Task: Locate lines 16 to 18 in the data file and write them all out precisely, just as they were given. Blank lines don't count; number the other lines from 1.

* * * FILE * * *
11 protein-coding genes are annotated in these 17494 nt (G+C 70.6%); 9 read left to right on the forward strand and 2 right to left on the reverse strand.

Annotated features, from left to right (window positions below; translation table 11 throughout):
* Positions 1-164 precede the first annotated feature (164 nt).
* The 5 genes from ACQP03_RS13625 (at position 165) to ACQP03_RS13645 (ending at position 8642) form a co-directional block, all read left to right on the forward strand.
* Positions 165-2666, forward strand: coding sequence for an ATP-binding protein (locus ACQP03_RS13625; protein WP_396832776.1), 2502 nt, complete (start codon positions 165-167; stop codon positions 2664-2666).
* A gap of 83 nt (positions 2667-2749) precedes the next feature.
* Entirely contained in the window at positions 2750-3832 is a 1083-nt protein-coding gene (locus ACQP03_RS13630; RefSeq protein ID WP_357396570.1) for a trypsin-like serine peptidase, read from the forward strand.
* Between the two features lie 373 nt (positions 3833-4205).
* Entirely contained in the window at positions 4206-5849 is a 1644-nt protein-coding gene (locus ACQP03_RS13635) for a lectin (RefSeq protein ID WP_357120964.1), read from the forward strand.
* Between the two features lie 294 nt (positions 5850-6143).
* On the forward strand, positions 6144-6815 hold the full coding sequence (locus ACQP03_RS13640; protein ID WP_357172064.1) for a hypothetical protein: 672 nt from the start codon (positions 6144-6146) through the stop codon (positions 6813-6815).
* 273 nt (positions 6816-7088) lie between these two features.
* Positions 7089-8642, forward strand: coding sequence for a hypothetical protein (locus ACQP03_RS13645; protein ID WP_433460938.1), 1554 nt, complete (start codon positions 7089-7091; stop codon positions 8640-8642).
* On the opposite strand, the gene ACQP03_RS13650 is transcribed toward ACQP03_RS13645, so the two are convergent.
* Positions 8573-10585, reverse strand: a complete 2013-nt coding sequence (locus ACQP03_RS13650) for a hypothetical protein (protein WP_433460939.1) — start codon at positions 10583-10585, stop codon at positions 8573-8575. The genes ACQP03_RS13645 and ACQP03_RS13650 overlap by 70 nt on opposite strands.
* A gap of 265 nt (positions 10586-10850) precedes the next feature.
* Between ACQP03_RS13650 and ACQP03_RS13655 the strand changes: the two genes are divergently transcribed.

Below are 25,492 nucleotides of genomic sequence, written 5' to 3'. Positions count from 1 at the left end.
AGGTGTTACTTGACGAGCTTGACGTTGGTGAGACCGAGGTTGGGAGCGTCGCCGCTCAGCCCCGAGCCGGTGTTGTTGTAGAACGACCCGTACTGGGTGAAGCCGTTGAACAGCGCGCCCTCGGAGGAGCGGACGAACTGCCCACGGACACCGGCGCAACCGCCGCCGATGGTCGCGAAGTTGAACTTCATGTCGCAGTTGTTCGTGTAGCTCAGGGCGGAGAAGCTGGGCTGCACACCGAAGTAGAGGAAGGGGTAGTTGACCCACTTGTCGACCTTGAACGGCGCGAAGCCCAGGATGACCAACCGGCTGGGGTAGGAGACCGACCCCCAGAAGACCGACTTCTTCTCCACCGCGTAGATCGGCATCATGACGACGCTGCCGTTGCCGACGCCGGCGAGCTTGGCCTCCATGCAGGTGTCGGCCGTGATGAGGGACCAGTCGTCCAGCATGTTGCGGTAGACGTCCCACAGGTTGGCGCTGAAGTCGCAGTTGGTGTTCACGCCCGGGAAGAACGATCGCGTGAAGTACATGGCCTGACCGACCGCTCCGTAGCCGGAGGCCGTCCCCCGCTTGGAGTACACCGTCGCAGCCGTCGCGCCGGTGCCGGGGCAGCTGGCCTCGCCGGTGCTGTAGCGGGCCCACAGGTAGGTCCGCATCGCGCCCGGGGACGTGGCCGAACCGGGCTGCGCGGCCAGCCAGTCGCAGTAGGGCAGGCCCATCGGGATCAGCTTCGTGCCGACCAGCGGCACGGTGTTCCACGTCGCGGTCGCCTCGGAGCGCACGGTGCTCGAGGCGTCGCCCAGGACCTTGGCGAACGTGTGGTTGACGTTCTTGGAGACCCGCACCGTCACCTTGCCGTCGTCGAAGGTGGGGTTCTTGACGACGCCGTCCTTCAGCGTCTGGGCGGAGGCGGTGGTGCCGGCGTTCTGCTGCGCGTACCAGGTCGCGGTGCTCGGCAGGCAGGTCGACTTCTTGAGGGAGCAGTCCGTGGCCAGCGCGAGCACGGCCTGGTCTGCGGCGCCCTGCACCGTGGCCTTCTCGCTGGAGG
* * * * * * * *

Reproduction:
* A gap of 265 nt (positions 10586-10850) precedes the next feature.
* Between ACQP03_RS13650 and ACQP03_RS13655 the strand changes: the two genes are divergently transcribed.

Below are 25,492 nucleotides of genomic sequence, written 5' to 3'. Positions count from 1 at the left end.